DRAWING has always been one of the greatest strengths of German art. Albrecht D"urer and Hans Holbein alone created many of the world's finest drawings, and dozens of other artists, from Lucas Cranach to K"athe Kollwitz, achieved fame as much for their draftsmanship as for their other accomplishments. German drawings tend to be precise, linear, intensely focused, and psychologically penetrating, with a special emphasis on character delineation and faithfulness to appearance. They lend themselves particularly well to irony, satire, and propaganda, but they can also be remarkably tender and sentimental.
All these characteristics can be found in ``German Realist Drawings of the 1920s,'' now on view at the Guggenheim Museum. This excellent exhibition, organized by Carol Selle and Peter Nisbet for the Busch-Reisinger Museum at Harvard University, is the first to detail, through its drawings, the full range and depth of the post-World War I German movement known as Neue Sachlichkeit or ``new objectivity.'' It consists of 123 works by 29 artists and includes exceptionally fine examples by Max Beckmann, Otto Dix, George Grosz, and Karl Hubbuch.
Unfortunately, even the inclusion of these artists may not create a great deal of interest in this exhibition. And that's a pity, for it is one of the best and most important shows of the season.
Nothing proves the narrow, formalist bias of America's reading of 20th-century art history more than the fact that, of the 29 artists represented here, only Beckmann and Grosz are likely to be known to the general public. Even Dix, that most extraordinary and original draftsman, whose anti-war drawings and prints come close to rivaling those of Goya and Picasso, will almost certainly come as a surprise to 90 percent of those who view this exhibition. And I'd be amazed if more than one visitor out of 300 will have heard of Hubbuch.
Perhaps what most of these artists produced is too fervent and personal -- even, at times, too painful. Their intensity should not surprise us, however, for German artists of the 1920s had been profoundly affected by the war and by the ruinous social and political upheavals that followed it.
But life went on, and the artists recorded what they saw and felt. Beckmann, Grosz, and Dix, in particular, cut to the very heart of the place and period to expose not only the horrors of war and the weaknesses of a society that had lost its bearings, but also the hypocrisy, overweening ambition, and all-consuming self-interest that had helped bring about these conditions. No image, not even any of Goya's, is more chillingly blunt in its depiction of human insensitivity to the tragedies of others than Grosz's ``The Butcher Shop'' of 1928. And nothing done in this century better exemplifies human folly and perversity than the large charcoal drawing Dix made of ``The Seven Deadly Sins.''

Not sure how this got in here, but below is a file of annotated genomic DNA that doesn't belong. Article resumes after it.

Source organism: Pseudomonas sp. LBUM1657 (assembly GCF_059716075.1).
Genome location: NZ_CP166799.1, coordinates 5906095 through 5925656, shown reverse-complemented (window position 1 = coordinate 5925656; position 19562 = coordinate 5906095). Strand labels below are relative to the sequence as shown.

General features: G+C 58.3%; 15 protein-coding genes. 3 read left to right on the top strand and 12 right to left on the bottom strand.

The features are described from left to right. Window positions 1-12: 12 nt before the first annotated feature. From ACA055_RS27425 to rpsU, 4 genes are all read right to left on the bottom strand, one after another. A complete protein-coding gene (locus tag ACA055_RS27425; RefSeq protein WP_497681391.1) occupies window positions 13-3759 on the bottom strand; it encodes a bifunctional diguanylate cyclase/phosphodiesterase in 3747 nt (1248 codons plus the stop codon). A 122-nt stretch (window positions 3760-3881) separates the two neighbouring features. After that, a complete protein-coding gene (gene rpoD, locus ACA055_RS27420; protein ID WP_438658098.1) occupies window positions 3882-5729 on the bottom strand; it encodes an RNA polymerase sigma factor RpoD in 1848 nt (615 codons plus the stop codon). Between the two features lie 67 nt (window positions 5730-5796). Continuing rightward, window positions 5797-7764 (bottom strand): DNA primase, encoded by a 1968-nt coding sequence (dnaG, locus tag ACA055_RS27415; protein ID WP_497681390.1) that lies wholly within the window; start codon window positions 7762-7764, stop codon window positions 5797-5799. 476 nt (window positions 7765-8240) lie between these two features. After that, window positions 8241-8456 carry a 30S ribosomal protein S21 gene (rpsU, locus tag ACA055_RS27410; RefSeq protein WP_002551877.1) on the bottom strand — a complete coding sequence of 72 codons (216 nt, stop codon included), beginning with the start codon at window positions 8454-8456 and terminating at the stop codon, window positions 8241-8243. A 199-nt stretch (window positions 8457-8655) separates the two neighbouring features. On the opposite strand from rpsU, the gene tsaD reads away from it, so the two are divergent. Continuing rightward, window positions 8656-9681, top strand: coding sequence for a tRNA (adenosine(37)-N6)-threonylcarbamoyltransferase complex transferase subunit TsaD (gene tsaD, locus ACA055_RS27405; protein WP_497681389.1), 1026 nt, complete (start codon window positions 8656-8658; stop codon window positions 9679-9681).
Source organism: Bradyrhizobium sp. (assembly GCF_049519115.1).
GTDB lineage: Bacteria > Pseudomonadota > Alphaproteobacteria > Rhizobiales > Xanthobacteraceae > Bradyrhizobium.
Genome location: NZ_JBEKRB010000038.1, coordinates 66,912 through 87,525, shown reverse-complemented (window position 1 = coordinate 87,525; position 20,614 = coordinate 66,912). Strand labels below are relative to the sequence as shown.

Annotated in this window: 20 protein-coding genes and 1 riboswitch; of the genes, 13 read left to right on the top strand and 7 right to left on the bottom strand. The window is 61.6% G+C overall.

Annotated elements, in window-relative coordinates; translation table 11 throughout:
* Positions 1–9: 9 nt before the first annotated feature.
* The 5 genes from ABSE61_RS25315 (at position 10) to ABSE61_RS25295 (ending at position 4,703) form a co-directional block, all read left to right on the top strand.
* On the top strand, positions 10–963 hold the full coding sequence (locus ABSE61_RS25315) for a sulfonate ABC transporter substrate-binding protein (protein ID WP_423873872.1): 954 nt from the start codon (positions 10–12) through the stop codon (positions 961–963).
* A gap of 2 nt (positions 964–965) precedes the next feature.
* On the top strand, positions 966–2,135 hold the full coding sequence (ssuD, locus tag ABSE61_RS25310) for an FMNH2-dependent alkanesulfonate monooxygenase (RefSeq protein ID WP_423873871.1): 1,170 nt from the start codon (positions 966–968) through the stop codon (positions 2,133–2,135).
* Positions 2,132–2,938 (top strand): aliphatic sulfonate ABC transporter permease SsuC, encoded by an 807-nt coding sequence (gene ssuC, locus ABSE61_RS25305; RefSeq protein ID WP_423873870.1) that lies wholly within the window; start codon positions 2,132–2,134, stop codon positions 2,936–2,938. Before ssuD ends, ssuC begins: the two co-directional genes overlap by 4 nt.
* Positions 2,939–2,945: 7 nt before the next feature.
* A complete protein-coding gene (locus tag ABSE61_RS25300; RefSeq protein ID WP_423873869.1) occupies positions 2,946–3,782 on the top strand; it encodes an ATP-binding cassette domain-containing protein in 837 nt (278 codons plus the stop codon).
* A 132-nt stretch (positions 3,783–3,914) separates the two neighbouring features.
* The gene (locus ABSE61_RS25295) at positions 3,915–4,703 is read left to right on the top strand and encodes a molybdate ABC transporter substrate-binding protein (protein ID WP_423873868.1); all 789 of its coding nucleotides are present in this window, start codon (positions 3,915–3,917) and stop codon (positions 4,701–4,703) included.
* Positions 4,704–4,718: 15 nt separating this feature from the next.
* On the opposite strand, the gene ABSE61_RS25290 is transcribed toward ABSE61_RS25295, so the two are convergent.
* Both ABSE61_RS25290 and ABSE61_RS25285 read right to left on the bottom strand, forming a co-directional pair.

This insistence on getting to the truth of whatever was depicted resulted in some of the best portrait drawings of the century. Dix's incisive and elegant ``Portrait of Karl Seidel'' honors the tradition of D"urer and Holbein, just as his ``Worker'' makes it very clear that he and his art belong exclusively to the 20th century. And it would be difficult to find another draftsman, either modern or traditional, who could surpass Rudolf Grossman's ``Portrait of Heinrich W"olfflin'' or Rudolf Schlichter's ``Portrait of the Wife of Kurt Weinhold'' for precise yet subtle characterization. Even Conrad Felixm"uller's ``The Worker Elsner,'' clumsy and close to caricature though it may be, has a directness to it that is both remarkable and rare.
A number of other works stress the complex linearism that is the special domain of pen-and-ink and pencil drawing and that requires the kind of discipline and patience associated with fine craftsmanship. Here again, Schlichter and Hubbuch stand out. The latter's ``The Uncle from America,'' with its sharp-focus detail and highly selective ``super-realism'' that comes so close to fantasy, almost steals the show from its more famous and high-powered neighbors.
Irony, satire, psychological acuity, and ruthless examinations of social and political evils set the tone of German realist drawings of the 1920s. And for that I am grateful, for it means we have been left a body of work of inestimable historical as well as aesthetic value.
After its closing at the Guggenheim on July 6, the exhibition will travel to the Busch-Reisinger Museum, Cambridge, Mass. (July 26-Sept.28), and then to the Statsgalerie in Stuttgart (Oct.25-Dec.28).